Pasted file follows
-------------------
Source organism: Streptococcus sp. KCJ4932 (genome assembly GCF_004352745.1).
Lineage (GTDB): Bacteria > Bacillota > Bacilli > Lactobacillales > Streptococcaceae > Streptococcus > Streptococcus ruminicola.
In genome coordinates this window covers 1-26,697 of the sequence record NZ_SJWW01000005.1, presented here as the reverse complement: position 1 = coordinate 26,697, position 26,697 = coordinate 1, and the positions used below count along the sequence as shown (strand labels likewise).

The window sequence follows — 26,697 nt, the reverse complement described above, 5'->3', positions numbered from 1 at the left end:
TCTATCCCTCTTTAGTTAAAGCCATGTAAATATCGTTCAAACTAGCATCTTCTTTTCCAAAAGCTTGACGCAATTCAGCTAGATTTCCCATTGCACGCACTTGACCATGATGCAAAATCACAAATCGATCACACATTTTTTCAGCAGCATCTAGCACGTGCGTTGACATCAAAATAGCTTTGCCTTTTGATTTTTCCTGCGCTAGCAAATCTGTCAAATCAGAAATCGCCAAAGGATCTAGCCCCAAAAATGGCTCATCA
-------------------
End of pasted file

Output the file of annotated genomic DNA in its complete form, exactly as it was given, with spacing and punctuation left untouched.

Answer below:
Source organism: Streptococcus sp. KCJ4932 (genome assembly GCF_004352745.1).
Lineage (GTDB): Bacteria > Bacillota > Bacilli > Lactobacillales > Streptococcaceae > Streptococcus > Streptococcus ruminicola.
In genome coordinates this window covers 1-26,697 of the sequence record NZ_SJWW01000005.1, presented here as the reverse complement: position 1 = coordinate 26,697, position 26,697 = coordinate 1, and the positions used below count along the sequence as shown (strand labels likewise).

The window sequence follows — 26,697 nt, the reverse complement described above, 5'->3', positions numbered from 1 at the left end:
TCTATCCCTCTTTAGTTAAAGCCATGTAAATATCGTTCAAACTAGCATCTTCTTTTCCAAAAGCTTGACGCAATTCAGCTAGATTTCCCATTGCACGCACTTGACCATGATGCAAAATCACAAATCGATCACACATTTTTTCAGCAGCATCTAGCACGTGCGTTGACATCAAAATAGCTTTGCCTTTTGATTTTTCCTGCGCTAGCAAATCTGTCAAATCAGAAATCGCCAAAGGATCTAGCCCCAAAAATGGCTCATCA